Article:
So now, if you warmed up correctly (see example workout below) and do 9 sets of these exercises correctly, you should start to be getting some major chest fatigue. You can then finish them off and hit your deltoids/triceps as well with some flat barbell bench, incline barbell bench, dumbbell chest flies. You won't be able to lift as heavy on these lifts, but you won't have to. If you want to emphasize lifting heavier weights on barbell bench (for improving your 1 Rep Max for instance), than you'll have to perform these sets earlier when you are more fresh. Now, even if you've screwed up until this point and still have some gas in the tank, do some pushup and bodyweight dip burnout sets for the total muscle failure that will require your body to adapt by the muscle recovering bigger and stronger than ever. And by failure, I mean you fall on your face (preferably on a mat or carpet) trying to do your last pushup because the lactic acid buildup is so high and your body's energy systems have been completely taxed.

Final Advice

While you're primarily focusing on stimulating pectoral muscle, most chest pressing / flies / dip / pushup movements do tend to involve significant amounts of deltoids and triceps. So guess what, if you want to improve your chest workouts and lift more weight or get more reps, you'll certainly need to strengthen your triceps and deltoids as well. If you like to train your triceps and deltoids on your chest day, that is also a very effective muscle group split. This article and example workout below are for those looking to do a very high intensity chest workout once per week. Another thing to note is you won't be doing much chest training at all if you don't take care of your shoulders with proper stretching, deltoid strengthening, proper lifting technique, and most importantly rotator cuff strengthening (think internal and external rotations). Also, your chest training won't yield the results you're looking for if you don't compliment it with proper nutrition, stretching, rest, and healthy lifestyle.Hope you enjoyed the article and enjoy the workout example below. Feel free to customize it more specifically to your goals. Get that chest in shape and good luck!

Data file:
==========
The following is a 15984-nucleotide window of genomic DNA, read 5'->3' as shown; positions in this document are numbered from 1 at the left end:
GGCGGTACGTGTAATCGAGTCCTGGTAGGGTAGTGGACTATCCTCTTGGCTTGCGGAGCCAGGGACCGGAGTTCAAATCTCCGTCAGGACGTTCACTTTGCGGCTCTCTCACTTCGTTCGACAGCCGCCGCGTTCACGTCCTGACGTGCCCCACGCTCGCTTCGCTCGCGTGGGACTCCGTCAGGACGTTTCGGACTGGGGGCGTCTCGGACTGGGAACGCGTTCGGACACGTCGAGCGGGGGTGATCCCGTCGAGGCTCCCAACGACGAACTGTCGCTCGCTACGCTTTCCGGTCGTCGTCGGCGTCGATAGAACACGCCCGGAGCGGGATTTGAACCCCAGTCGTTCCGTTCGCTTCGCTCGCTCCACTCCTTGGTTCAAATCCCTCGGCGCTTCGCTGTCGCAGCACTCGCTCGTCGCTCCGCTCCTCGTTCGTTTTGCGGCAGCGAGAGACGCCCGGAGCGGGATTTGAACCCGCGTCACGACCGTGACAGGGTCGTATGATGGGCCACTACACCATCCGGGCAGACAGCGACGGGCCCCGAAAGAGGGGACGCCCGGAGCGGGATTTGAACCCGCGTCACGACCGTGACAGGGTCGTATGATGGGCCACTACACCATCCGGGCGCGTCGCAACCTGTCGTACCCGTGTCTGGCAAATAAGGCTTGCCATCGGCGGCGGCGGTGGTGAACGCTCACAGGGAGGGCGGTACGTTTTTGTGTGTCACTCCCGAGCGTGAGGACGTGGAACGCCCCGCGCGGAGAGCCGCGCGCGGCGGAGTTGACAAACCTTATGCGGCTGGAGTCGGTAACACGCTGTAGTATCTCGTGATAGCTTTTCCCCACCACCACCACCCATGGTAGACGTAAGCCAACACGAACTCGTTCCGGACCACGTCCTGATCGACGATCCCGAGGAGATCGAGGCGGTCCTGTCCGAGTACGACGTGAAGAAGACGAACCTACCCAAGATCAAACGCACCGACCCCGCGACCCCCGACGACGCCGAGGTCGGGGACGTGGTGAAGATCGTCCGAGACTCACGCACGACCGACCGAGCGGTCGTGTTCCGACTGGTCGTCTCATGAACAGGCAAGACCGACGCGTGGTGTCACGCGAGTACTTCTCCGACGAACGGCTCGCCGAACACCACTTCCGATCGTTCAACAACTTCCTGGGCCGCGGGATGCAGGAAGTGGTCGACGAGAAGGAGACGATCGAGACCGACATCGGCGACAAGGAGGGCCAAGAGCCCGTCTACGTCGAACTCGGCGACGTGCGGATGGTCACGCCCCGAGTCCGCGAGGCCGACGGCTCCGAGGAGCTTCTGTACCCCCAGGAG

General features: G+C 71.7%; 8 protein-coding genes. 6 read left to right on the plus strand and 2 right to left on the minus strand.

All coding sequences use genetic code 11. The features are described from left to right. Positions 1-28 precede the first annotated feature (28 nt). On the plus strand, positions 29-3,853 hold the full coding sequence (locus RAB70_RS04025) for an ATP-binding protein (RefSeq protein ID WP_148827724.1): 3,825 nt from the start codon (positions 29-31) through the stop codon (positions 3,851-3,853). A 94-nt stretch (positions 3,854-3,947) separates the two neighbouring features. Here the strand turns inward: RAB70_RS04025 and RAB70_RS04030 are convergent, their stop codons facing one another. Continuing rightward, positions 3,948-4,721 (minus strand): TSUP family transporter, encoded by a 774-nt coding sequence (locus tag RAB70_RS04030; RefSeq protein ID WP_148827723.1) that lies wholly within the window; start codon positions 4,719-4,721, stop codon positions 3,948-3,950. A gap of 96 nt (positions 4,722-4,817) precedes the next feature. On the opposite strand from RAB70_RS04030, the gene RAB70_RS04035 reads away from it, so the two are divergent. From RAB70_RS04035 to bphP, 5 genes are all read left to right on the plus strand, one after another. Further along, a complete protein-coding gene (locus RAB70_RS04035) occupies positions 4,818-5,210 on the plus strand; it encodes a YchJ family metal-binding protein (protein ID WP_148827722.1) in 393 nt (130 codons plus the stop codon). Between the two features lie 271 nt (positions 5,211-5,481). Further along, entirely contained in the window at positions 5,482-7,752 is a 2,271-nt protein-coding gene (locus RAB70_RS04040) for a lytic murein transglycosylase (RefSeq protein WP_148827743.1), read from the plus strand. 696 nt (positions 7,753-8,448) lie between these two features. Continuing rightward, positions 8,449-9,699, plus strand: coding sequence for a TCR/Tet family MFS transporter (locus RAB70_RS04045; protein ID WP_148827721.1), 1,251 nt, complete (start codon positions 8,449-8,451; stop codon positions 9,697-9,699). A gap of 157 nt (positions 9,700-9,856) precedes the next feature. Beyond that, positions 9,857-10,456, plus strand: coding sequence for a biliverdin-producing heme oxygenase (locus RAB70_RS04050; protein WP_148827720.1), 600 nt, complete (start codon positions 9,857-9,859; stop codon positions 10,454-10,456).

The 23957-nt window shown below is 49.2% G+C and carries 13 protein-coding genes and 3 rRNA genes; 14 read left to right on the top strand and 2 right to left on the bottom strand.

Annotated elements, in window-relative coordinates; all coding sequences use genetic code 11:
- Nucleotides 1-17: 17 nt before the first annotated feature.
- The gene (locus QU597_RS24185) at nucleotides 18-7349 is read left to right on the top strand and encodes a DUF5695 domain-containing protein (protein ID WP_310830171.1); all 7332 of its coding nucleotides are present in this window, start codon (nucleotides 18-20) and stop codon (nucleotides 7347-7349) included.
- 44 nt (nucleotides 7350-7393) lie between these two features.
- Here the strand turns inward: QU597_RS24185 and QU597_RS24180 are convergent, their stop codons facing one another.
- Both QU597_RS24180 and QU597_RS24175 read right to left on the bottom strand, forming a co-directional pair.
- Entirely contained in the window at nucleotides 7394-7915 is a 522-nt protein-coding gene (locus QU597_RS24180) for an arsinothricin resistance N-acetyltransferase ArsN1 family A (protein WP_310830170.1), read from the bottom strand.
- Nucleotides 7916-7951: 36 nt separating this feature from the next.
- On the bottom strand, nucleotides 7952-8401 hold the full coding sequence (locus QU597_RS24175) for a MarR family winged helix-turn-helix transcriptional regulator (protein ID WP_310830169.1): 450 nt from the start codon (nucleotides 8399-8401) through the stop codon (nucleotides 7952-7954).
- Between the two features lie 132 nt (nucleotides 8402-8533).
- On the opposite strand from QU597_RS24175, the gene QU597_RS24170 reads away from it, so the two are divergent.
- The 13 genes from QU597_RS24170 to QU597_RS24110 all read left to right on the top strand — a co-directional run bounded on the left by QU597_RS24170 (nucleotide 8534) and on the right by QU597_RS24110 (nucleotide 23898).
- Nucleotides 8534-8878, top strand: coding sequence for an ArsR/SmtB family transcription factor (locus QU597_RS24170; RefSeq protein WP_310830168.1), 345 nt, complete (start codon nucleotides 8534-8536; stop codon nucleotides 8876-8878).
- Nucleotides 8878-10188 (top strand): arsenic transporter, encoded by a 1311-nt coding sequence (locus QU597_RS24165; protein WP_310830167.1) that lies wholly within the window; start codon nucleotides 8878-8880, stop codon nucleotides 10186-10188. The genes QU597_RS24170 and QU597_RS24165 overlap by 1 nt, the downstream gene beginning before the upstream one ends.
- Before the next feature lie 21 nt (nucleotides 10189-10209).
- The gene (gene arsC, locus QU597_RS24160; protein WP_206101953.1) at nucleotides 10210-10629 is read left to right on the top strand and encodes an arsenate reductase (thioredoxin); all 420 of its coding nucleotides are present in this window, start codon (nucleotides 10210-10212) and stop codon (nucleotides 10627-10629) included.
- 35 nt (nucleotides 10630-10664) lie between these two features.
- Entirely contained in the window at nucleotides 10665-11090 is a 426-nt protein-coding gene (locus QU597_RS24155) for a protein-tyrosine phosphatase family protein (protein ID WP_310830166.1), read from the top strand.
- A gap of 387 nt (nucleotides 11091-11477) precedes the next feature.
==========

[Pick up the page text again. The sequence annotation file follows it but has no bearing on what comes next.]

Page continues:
(x = 1 set of usually 6-12 reps for muscle mass emphasis)
Chest Workout (once per week) Example:

Warmup: 20 Pushups Wide Stance
Warmup: Dumbbell Front and Lateral shoulder raises with light weight
Warmup: Light set of Dumbbell Flat Bench Press (15 reps)

3x Dumbbell Bench Press
3x Dumbbell Incline Bench Press
3x Cable Chest Flies (resistance bands if needed)
2x Barbell Bench Press
2x Barbell Incline Bench Press
2x Dumbbell Chest Flies
2x Dumbbell Incline Chest Flies

Burnout set: Bodyweight Dips until failure
Burnout Set: Wide Pushups until failure

*Note: This is a simple yet effective workout example. As with any workout regimen, you will need to change up the workout every 4-8 weeks to avoid adaptation and plateaus. This is done by manipulating the exercises performed, angles, grips, repetition scheme, rep speed, modality used, rest between sets, weight, bands/chains, frequency of workout, and other variables or advanced training methods such as compound sets, drop sets, super sets, monster sets, and negative reps/sets. All important topics for other articles!